It is benefiting the poorest of the poor by reducing the cost of service delivery, the minister said.
"Aadhaar is driving the country," Alphons said.
The move to make the use of Aadhaar obligatory for availing several benefits, including under the public distribution system, has attracted criticism from different quarters.
In a landmark judgment, the Supreme Court of India has declared privacy a fundamental right.
But the Minister emphasised that the Aadhaar card is actually helping empower the poorest of the poor.
"India is witnessing the biggest digital revolution in the world for the past three years. The objective is to give a voice to the voiceless," Alphons said.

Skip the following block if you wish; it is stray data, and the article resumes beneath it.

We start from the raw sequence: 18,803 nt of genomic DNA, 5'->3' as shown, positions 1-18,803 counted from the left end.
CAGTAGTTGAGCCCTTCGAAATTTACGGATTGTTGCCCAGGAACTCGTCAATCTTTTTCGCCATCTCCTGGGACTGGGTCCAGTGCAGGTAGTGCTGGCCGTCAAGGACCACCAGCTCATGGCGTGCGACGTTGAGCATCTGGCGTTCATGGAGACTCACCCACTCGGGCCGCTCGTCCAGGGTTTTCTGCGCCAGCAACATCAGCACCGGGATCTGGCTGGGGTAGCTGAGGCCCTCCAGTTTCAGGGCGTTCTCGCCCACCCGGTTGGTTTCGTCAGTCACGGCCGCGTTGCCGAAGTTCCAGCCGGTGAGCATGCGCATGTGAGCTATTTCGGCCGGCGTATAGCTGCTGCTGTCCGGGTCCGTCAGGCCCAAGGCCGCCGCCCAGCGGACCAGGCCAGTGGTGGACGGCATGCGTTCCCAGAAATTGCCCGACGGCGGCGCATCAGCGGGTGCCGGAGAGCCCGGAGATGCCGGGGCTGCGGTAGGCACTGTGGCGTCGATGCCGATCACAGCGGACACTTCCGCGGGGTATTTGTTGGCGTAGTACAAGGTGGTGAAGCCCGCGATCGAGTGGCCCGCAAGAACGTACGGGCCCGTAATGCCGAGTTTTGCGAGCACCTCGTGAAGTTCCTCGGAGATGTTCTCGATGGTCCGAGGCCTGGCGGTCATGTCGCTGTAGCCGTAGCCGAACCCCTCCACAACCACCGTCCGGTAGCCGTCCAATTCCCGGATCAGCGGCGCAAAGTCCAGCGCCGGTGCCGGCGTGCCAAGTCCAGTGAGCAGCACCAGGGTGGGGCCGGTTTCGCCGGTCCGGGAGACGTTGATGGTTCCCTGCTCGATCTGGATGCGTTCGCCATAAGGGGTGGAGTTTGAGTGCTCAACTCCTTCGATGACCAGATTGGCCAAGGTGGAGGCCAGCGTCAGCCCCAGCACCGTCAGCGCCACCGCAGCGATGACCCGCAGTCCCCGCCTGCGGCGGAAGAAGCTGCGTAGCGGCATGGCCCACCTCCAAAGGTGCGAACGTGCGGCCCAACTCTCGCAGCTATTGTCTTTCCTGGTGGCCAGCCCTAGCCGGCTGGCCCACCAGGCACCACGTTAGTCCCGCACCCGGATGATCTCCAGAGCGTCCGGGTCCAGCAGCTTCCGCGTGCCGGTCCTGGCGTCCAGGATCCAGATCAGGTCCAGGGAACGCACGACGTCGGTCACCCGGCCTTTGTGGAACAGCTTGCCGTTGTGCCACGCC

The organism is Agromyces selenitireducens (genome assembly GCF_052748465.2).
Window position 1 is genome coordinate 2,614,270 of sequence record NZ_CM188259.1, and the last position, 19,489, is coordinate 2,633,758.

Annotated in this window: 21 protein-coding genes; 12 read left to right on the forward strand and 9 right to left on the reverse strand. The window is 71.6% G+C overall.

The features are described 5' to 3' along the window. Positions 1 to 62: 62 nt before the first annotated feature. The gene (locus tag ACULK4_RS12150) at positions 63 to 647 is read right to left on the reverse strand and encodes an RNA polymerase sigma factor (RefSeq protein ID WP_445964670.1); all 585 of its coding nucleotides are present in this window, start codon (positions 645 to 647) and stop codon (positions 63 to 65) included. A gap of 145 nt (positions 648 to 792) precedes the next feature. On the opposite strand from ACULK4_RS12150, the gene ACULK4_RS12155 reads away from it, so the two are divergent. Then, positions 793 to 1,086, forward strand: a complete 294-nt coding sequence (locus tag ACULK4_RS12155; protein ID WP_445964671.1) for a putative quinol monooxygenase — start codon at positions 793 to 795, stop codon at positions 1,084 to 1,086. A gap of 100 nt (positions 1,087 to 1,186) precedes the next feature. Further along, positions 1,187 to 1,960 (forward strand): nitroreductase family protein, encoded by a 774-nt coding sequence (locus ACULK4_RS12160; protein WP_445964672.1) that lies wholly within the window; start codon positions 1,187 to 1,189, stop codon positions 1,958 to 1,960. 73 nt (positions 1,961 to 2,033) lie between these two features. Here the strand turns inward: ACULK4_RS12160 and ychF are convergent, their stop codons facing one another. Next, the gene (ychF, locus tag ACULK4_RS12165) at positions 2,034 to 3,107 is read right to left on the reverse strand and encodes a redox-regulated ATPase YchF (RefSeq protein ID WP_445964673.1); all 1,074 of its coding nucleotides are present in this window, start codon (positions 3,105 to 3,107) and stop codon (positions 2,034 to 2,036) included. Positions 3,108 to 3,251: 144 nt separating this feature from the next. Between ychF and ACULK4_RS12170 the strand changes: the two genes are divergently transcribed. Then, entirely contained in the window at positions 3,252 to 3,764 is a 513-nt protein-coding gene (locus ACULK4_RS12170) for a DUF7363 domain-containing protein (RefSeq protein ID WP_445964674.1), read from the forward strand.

Speaking at the session that focused on bridging the digital divide, Ghana's Minister for Communication Ursula Ekuful said: "We salute the progress India has made and continue to monitor its progress.
"It is a great initiative," said Houlin Zhao, Secretary General, International Telecommunication Union, while referring to the Aadhaar identification system.
"India has engineered some marvellous innovation. Indian leaders should be more active in encouraging such innovation and bringing them to the world stage for the benefit of people in other parts of the world," he added.
(Only the headline and picture of this report may have been reworked by the Business Standard staff; the rest of the content is auto-generated from a syndicated feed.)